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POINT PLEASANT REGISTER.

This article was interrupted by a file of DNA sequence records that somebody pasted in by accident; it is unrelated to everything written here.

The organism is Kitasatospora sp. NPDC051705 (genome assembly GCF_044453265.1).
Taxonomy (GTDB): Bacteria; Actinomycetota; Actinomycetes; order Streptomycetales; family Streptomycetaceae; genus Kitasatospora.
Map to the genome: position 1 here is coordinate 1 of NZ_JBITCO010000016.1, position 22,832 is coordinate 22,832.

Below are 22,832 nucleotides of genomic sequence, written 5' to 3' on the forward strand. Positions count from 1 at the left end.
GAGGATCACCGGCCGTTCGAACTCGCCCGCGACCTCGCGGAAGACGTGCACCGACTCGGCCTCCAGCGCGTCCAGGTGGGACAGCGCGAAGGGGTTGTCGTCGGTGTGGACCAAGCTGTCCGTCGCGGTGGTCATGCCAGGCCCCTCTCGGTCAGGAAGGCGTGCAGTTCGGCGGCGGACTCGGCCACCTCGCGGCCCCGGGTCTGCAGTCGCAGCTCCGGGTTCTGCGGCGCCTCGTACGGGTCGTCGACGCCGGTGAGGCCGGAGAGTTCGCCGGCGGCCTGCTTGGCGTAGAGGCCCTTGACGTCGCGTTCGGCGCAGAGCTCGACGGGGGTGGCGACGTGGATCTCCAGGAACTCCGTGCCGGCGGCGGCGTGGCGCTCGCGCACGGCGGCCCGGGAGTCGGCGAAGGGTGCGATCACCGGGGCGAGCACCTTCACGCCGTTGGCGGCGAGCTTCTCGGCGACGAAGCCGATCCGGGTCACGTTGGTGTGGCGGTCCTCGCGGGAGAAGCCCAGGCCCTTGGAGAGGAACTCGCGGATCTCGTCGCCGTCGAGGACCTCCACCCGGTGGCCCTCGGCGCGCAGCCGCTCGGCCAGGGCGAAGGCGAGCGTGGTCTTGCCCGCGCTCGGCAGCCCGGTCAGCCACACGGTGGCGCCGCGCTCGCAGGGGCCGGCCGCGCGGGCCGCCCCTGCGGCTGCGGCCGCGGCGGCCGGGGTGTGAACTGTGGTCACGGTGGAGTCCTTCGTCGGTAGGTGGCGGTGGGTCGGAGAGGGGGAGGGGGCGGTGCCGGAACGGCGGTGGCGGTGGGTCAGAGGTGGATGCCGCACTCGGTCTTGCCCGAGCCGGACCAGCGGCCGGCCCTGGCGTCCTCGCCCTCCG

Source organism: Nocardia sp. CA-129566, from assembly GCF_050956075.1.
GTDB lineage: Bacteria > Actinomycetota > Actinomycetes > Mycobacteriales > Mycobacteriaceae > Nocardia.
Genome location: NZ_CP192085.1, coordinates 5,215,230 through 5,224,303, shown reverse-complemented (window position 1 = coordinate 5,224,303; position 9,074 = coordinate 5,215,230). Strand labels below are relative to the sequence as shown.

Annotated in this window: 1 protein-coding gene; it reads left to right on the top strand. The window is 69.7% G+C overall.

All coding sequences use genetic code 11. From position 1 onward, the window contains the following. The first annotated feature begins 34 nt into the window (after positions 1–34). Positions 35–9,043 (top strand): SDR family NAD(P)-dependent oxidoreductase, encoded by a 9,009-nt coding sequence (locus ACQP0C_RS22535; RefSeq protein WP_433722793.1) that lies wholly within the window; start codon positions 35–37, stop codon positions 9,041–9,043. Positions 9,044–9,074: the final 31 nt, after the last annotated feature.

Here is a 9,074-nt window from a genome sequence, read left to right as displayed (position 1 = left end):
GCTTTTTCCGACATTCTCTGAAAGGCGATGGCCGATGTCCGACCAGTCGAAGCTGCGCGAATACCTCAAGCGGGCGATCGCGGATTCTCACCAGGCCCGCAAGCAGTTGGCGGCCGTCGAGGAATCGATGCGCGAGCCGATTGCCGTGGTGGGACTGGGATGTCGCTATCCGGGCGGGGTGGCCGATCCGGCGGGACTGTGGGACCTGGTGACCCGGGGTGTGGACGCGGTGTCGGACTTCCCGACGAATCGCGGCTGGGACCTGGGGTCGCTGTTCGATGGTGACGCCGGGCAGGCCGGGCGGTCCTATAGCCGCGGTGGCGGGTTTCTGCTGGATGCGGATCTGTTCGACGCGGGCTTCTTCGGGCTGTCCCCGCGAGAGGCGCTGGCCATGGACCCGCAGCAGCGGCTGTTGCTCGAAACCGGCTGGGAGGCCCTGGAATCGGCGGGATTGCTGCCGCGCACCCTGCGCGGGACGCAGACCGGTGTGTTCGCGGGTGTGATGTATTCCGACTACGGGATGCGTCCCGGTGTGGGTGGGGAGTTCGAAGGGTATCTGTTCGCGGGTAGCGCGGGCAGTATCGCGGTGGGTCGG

VOLUME 47. POINT PLEASANT. W. VA.. WEDNESDAY. MAY IS. 1910. NO. 45 DISAPPOINTED WERE THE BASE BALL FANS HERE YES TERDAY-NOTHING BUT RAW. STANDING OF CLUBS. Clubs Won. Lost. Pet. Charleston 9 1 -900 Huntington 4 4 -500 PTfLEASANT-GAL 4 5 .444 Parkersburg 4 5 .44+ Ashland 8 4 .428 Montgomery 2 7 '.222 Rain spoiled the opening game yesterday, to the the great dis appointment of the fans. Our boys mm in on the morning train yester day, from Montgomery, were they j took two of the three games played. The Parkersburg team c&me in later and are a fine looking bunch of play- j ers. They say that they are going to take two of the three games to ! be played here. Manager Mack says 1 he will have something t" say about; that. A new left hand i itcher has | been added to the tiam, manager; Mack getting him from Charleston- : The Charleston manager had ? so! many pitchers signed up that it was necessary for him to let some o'; them go. We are . tied with Par- | kersburg for third place and who, ever wins the game today will be j occupying that position. Had it not rained yesterday, there ! would have been at least one thousand people out to the game. People j were here from Pomeroy, Middleport. Mason City, and all up the K. & M. as far as Charleston. Bed Henry was down and tells us the doctor ? says that he will be able to get back in the game in a couple of weeks. Saturday's came. Montgomerov, May 14.?It was in the third inning today that Mont gomery fell to Meister's twisters and batted him for five runs, a number sufficient to decide the contest in the home team's favor. Point Pleasant *-as the opposing aggregation. Score: R. H. E. Mont'g. 0 0 5 0 0 0 1 0 *-6 7 2 Pt. P.-G. 0 0 0 0 2 0 0 0 0-2 5 4 i Batteries?Sauters and O'Connor: Meister and Hunter. Sunday's game The local team won from Mont gomerv on Sunday last in one of the ' best games of the season. Browu and Mullencamp both getting home; runs. Score: R- H. E. Mont'g. 1 0 0 1 0 0 0 0 1-3 8 :!1 Pt. P.-G 000001013-5 5 l1 Batteries?Montgomery, O'Con nor and Waldron; Point Pleasant,; Hunterand Shafer. Umpire?Rasch. Montgomery, W. Ya., May 16.? With the exception of the fourth in ning, when timely hitting and Adam's costly error broke up the game, the locals played Point Pleasant, a fast and strong game to-day. Score: R. H. E. Mont'g. 000200010-3 + 5 Pt. P.-G. 00040000 1?5 4 0 Batteries?Montgomery, O'Con nor, Brinklev; Point Pleasant, Hun ter and Kuhn. Umpire?Rasch. PICK-CPS. Lefty Brown's home run in the j game Sunday at Montgomery, lias won him a home. Brownie is surely alright. The new left hand pitcher, signed from Charleston, will probably pitch j one of the games against Mont gomery. Yesterday was salary day with the players and Sec'y John Hutchinson made their hearts glad when he pres ented them with their checks. Keep your eye on that man Pickles, 1 on the third sack. He has the stuff with him that puts players in the big league. The [wipers away from here have nothing but praise for catcher Hun te.\ You don't see anyone stealing > second while he is on the job. A record breaking crowd will greet Montgomery, here next Sunday.Ex cursions both ways on tlie K&M. and B.&O. will bring lots of people RECOVER : APPOINTED FOR THE HOCKING VALLEY -WILL BE CONTESTED. Columbus, Ohio. May 16.?It wis announced tonight that tomorrow at j torneys for the Hocking \"alley Rail way company will apply to Federal | Judge Saler, for an order to head off !? receivership for the Hocking Valley established today by Judge E. B. Kinkead. of the common pleas court. Judge Kinkead appointed John M. Sheets, former attorney general of Ohio, and Henry J. Booth, local at torney, as receivers for the Hocking ^ alley. A few minuts later he over ruled the motion to have the case transferred to the federal court. . The court enjoined the Chesapeake and Ohio Railway company from ???ting stock in the Hocking Valley -ceently acquired and held that the last election :,f the Hocking Valley ?it which the Chesapeake and Ohio interests asserted theic control, by the election of Chesapeake and Ohio men as officers and directors of the Hocking Valley, was illegal. In the ??ourts's judgment the Ches|>eake and Ohio was within its rights in buying Hocking \ alley stock as an invest ment but not for the purpose of con trolling the company. New York, May 16.?The Chesa peake and Ohio Railway company, which owns the majority of the com mon stock of the Hocking Valley Railway company, issued astatement here reviewing the proceeding which 1 resulted in the receivership today :.nd j attacking the plaintiffs in the actios. 1'laintiffs in this suit" says the i statement "acquired a few shares of preferred ,-tock in H?0!>, which j holding were immediately made the! basis of numerous dem ;nds upon the officers and directors of the Hocking \ alley. It has been frequently charged in open court a nd never denied that the plaintiffs purchased their stock for the purpose maintairi? in?j this litigation. We need hardly say Chesapeake & Ohio and Lake Shore are not engag-. ed in any combination in restraint of' trade or otherwise. The Chesapeake ond Ohio hasj purchased its interest in the Hocking ^ alley in absolute good faith for the purjiose of developing its business. " ROUTE NOT CHOSEN. In a recent issue of the Manufac turers Record, there appears an in man's successor in the railroad world m which he says the C. & O. will build a connecting line with the Hocking Valley, but he doesn't state that the line will be across the Ohio river at Portsmouth, as the Times of that city recently asserted. Mr. Hawley stated that the route has not in realty, been definitely set tled nor will it be until all engineers reports are in. Lt is very probable that the Huntington-Wellston route will be adopted, that presenting the bes grade for crossing the Ohio and the best grade through to Symmes Creek \ alley whereby to reach the Hocking Valley road. J- C. FRANKLIN COMPANY. Out of compliment to Mr. J. C. i Franklin, President and Treasurer, and the largest stockholder of E. B. Sisler and Company, the stockholders of that company have changed its name to J. C. Franklin Company and have received from the Sec-' retary of State a certificate that said change of name is authorized ' by law. Th -re is not a first baseman in the league, that shows up with Mullen camp. He's hitting the ball too. After the three games, with Mont gomery, we go to Charleston for three games, returning home for three with Charleston. Your Uncle Joe Mack is leading the teams batting average. Pitcher Schaefer's wife joined him ' here, Monday. COUNCIL VOTED TO GRANT THIRTY-TWO SALOON LICEN SES AT CHARLESTON. At the meeting of the Charleston City Council Saturday night twenty seven licenses to retail spirituous liquors were granted and five whole sale licenses, the vote on the question of the permits standing 21 for, 16 against and three absent or not voting. Grant Hall and Judge Shepherd,: of the county court, were Saturday night, heard to sav that if the city I council voted to grant the license per mits, the court would grant licenses, j when the applications come to that i body. One license was refused; this being to J. 1'. Clark, who applied j for a license to s#-ll whisky outside : of the district bounded by an ordin- [ ance |Missed by the city council in j 1006. Councilman Rav was absent when the roll was called at 9:30 o'clock but came in later. Before the per mits were presented to the council for action upon them. Mr. Stephen son moved that the council allow persons who were present to address 1 the council before the matter of the i license jiermits was taken up. Dr. i Rubins amended this motion by ^ moving that no permission be granted , as the question had been thoroughly j discussed by persons other than the | couiicilmen at a previous adjourned ^ meeting. This amendment carried 1 and the permits were than taken up. ? There was little or no argument I about the jwrmits between the wet and dry factions, the separate vote on each ]>ermit being taken with ; clock like monotony. HIGH SCHOOL COMMENCEMENT. ' The 1910 class Point Pleasant! High School will hold their com-: inencement exercises on I uesday ^ evening, May 2-tth, at S:30 o clock, at HoofTs Opera House. The following is the program for Commencement week: Friday, May 20, 2:00 p. m. Class Day, School Building. Sunday, May 22, 11:00 a. m. Annual Sermon M. E. Church, South. Tuesday, May 2+. 8:80 p. m. Commencement HooiTs Opera House. The list of graduates is as follows:; Class Roll. Raymond Murrea Brown, Gertrude Belle Burdette, Walter Sinclair Bux ton, Caroline Berniee Friedman,; Mary Constance Havman, Ida Flor ence Howard, M ay be He Kincaid, Ha TV Frank Lewis, Bess McVeyj Liter, Carlisle Leslie Whalcv and Ann Eliza Whitten. All the class will deliver orations. The regular address will be by Mr. Ira B. Bush, Superintendent of Hin ton public schools. The music will, be by the high school. An alumni reception at the school building at 8:00 P. M. Friday, May , 20. There will be an addiess by the , president and a musical program, also j refreshments. The annual sermon at the M. E. Church, South, Sunday at ll:00j A. M. Mr. Fannin will preach the] sermon and be assisted by some of the other pastors of the town. GRANVILLE RIFFLE DEAD. From our Waterloo Correspondent. Granville Riffle, son of Mr. and Mrs. Isaac N. Riffle, died at Curtain, W. Ya., Friday May 13?-1910. He was struck by a limb of a tree which ! had been sawed down and died in, about three hours without regaining | consciousness. He had been em-1 ployed by the Pardee Lumber Com pany, of Curtain, for about six years. | His remains were brought home and the funeral conducted by the Odd Fellows, at Riffle Chapel, Monday afternoon. Our sympathy is with the bereaved relatives. Register *1.00 a year. MASON CITY HIGH SCHOOL FIFTEENTH ANNUAL COM MENCEMENT, MAY TWENTIETH. We acknowledge the receipt of the folio-wing invitation: Fifteenth Annual Commencement of the Mason High School, at Washington Hall, Maj" Twentieth, nineteen hundred and ten The annual sermon will be preach ed by Rev. W. H. Gilmore, pastor of the Methodist Episcopal Church, on Sunday evening May 15. clash motto; "Begun but not finished" PROGRAM Music Orchestra Invoeiti n Rev. Bauman Song, America" Congregation Class History" Ethel Tucker "Blennerhassett" Clara Mees Music and its Power" Josephine Bailey Farthest North and Farthest South" Freda Gibbs The Salt Industry in West Va." Martina Bailey , Music Orchestra i Flowers" Fannie Mcintosh ! \\ oman in Historv" ! ? Gladys Ros<-berry i "Our Feathered Friends" Emnin Gibbs \ \ nledictorv Gladys Taylor Address, State Supt. of Schools, i M. P. Shawkev Address and Presentation of Diplomas j Hon. Virgil A. Lewis; Benediction ltev. Bauman Music Orchestra i HOARD OF EDUCATION. S. A. Hall, Pres., H. C. Turner, ' Sec., L. A. Edwards, Principal. C. J. Ryan. \V. E. Ituttencutter. j RA1RDEN-PARS0NS. Quite a surprise to their many friends was the marriage of Mr. I James Rairden and Miss Easter L. ' Parsons, both of Leon, which happy : event occurred Sunday, May 8th, j at 4 p. m, at Clifton. The bride is the daughter cf Mr. and Mrs. James ! Parsons, and is a most estimable young lady and has a wide circle of friends While the groom is one of our most highly respcctcd young j men, and is the son of Mrs. Rachel j Rairden. Those that witnessed the ceremony 1 were; Mrs. Gilmore and Mrs. Wood- | rum, of Clifton, Rev. Bedow, of Charleston. Mrs. A. S. Fortune' and daughter. Miss Hilah, of Middle port, Ohio. Mr. W. S. Rowley, of! Charleston, Misses Wreatha Parsons, Marie Spurlock and Dessie Barnett, Messers Charles Whiteside and Geo rge Rairden, of Leon. Mr. and Mrs. Rairden will visit friends at Pittsburg and others points, after which they will go to house i keeping in Leon. We wish them a ha"py and pros perous journey through life, and that their pathway may ever be filled with sunshine. Mr. James Parsons was formerly of Jackson county, who lived on: Thirteen. JUDGE SPiLMAN DEAD. Judge E. M. Spilman, of Warran-! ton, Va., died at his home in that ! city, Tuesday, morning, May 17th. j Mr. Spilman vas 88 years of age, and died from disease incident to old a?e. Funeral will he at his home on Friday next. The deceased was the father of Hon. H. E. Spilman, w ho resided in i this county for a number of years. A. C. Van Gilder started off last | Saturday morning on Steamer Green-' wood for the "round trip" to Char-; leston, thence to Cincinnati and home. He says he has been sleeping badly and feeling tired for some weeks, and a river trip always helps j him. Private advices from him say i he is being nicely treated and feeling1 much better. ALL NATIONS WILL BE REPRESENTED AT S S. CON VENTION AT WASHINGTON. Philadelphia, Penn., May 15.? ;The World's Sunday School Conven tion will o))cn in Washington next Thursday. For more than a year lines from all over the world have been converging in the office of Dr. George W. Bailey, the executive head of the organization, and he now announces that more than 50 nations will be officially represented in the 8,000 delegates who will Rather at the capital May 19-24. For four months past in the office in this city has been refusing delegate credentials to applicants, as the quotas of the seats were already filled. The Sunday Schoi 1 has more than 26,000,000 mi nibcrs. While the bulk of the schools and nil the mem bers of this W.. Id's Su' dav School Association are to be f.und in the various Protest t denominations, the Sunday Sch<x>l :is a" institution yet exists also anions the Roman Catholics, the Hebrews, Mormons and Buddhists. In North America there are a!>ove lt>,000,000 members of the Sunday School, and every State and province is completely organized. A demonstration of adult. Bible classes will be made at Washington next Friday, when some 10,000 men, from nil over the continent, will parade down Pennsylvania avenue. On Saturday afternoon there will l>e a monster o|>en-air song service on the Plaza and the east steps of the Capitol. The regular sessions of the con vention will number 178, with speak ers to the number of 300, including President Taft, Ambassador Bryce. John Wannamaker, Dr. J. Wilbur Chapman, Charles M. Alexander and many Bishops and other distinguished men and women from America and abroad. Rev. F. B. Mevcr, of Lon don, President of the Wofld's Sunday School Association, will preside. Next Sunday, May 22, will be ob served by churches throughout the \ world as "World's Sunday School Day." UNDER $10,000 BOND. Bill Caine is under nrre*t, charged with assault with intent to kill, which will probably be changed to murder. Last Friday he threw a rock striking , Geo. Shin back of the left temple,! fracturing his skull from which the | doctor says he cannot recover. The affair happened on Thirteen Mile Creek, near Rock Castle, just over | the line in Jackson county. It is ! said the parties had had trouble on ! several other occasions snd the bad feeling was what let! up to the attack. Caine was arrested Monday night late just as he was getting ready to i leave the country, by officer J. F. Carney, of Ripley, on the exact spot; where the crime was committed. He ; was placed under ten thousand doll-1 ars bond awaiting developments in the case and will have his pclimin inary hearing on Saturday, May 28. ATTENDED GAME AT MONTGOMERY. A crowd of thirty or more attend- I ed the ball game, at Montgomery, Sunday, and saw our boys give the Montgomery team a good drubbing. They left here on the excursion train early Sunday morning, going to Charleston and from there on the regular train to Piatt, a small station opposite Marmet, where the game was played. The trip was an enjoy- ' able one barring one small accident,1 in which the ferryman fell into the river (some say that he was pushed in) to the great amusement of all. The local team was too much for the | Montgomery bunch, playing all around them. Brown and Mullen camp both hit the ball over the fcnce, j for home runs. The score was five ! to three in our favor. Mr. William Steenbergen was here Sunday visiting Mr. John McCulloch and family. RECEPTION MRS. BARTO JONES HANDSOMELY EN TERTAINED, AT "THE MAPLES" The reception given by Mrs. But* Jones last Thursday afternoon, from two to fivco'clock, was a charm ing affair according to those present. The afternoon was an ideal one and no more charming place than "He Maples" could be found, in which t# spend it. As the ladies were ushered into the parlor, they were n?et by the cracj ous hostess, who was assisted in re ceiving by Mrs. J. F. Baxter, wife of the newly installed Presbyteriaa minister, and Mrs. Harnsberger, of East Vn., sister-in-law of the hostess. Mrs. Jones was assisted in the enter taining by Mrs. Benj. Franklin, Jr.. presi ling at the punch bowl in the rearof the spacious hall. Miss Francs Sterrctt served the coffee and Mrs. William Steenbergen the Ice cream. Misses Charlotte McCausland and Florence MeCulloch not only invited the ladies to the dinning room, but ! assisted in the serving of the tempt t ing three course dinner. The dinning room was decorated j with pink roses and pink shaded | candles. The- blinds were draws ' throughout the house as the raid : lights added a charm to the old e?t j onial home. The ladies who enjoyed the re j ception were: Mrs. Baxter, Mrs. Harnsberger, Mesdames. J. D. MeCulloch, M. Ella Hutchinson, Peter H. Steenbergen, Tol Strihling, C. K. Blackwood, Lena L. Koseberrv, P. F. Ryan, Mmiy ; Margaret Bryan, George Poffetv 1 bargcr, J. S. Spencer, Wm. Steen bergen, Rankin Wiley, John Me Culloch, W. H. Vaught, Chns. \ Russell McCulloch, C. C. Lewi*. Misses Elizabeth and Francis Sterritt, Francis Arbuckle, Mar}- Long, Lillie Lee Hogg, Charlotte McCamlttvi. Florence McCulloch, Veva Hapton stall, Alice Neale and Josephine Howard. KINCADE-BR0WN1NG. Mr. Dawson Kincade, son of Mr. and Mrs. N. T. Kincade, of this city, was married to Miss Anna Browning, in Pittsburg, Sunday May 1, 1!)10. They will make thai home at Mount Olive, Pittsbarj The many friends of Mr. Kincade is this town and county extend to him and his charming bride their con gratulations and best of wishes for a long and happy life. MRS. J.W.ENGLISH DEAD. Mrs. J. W. English, wife of Judge English, late of the Supreme bench is dead. Just at the time of going ta press the word flew over our town as on the wings of the wind. Wherever it touched it left sorrow, and the expressions of sympathy for the be reaved ones were many and from the heart. She had been ill for the past tm weeks, but it was not thought that she was in a critical condition until last night. All the children, how ever, had been notified and were present when she passed away. She was a lifelong member of the Episcopal church and will be greatly missed by the pastor and congre gation of that church as she was al ways foremost in any church wort. She is survived by besides a fond and loving husband, the following children: Lew of Huntirgton, Dr. John of Bramwell, Mrs. Ed Rect enwald, of Charleston, and Mrs. Dr. L. F. Guthrie, of Huntington. The funeral will be held from the Episcopal church, to-morrow after' noon at 2:00 o'clock, Rev. Davidsok ofliciating. MARRIAGE LICENSES. The following marriage license* have been issued since our last reports Albert J. Fick and Eva X. KadL Pearl A. Reynolds and Margaret A. Powers.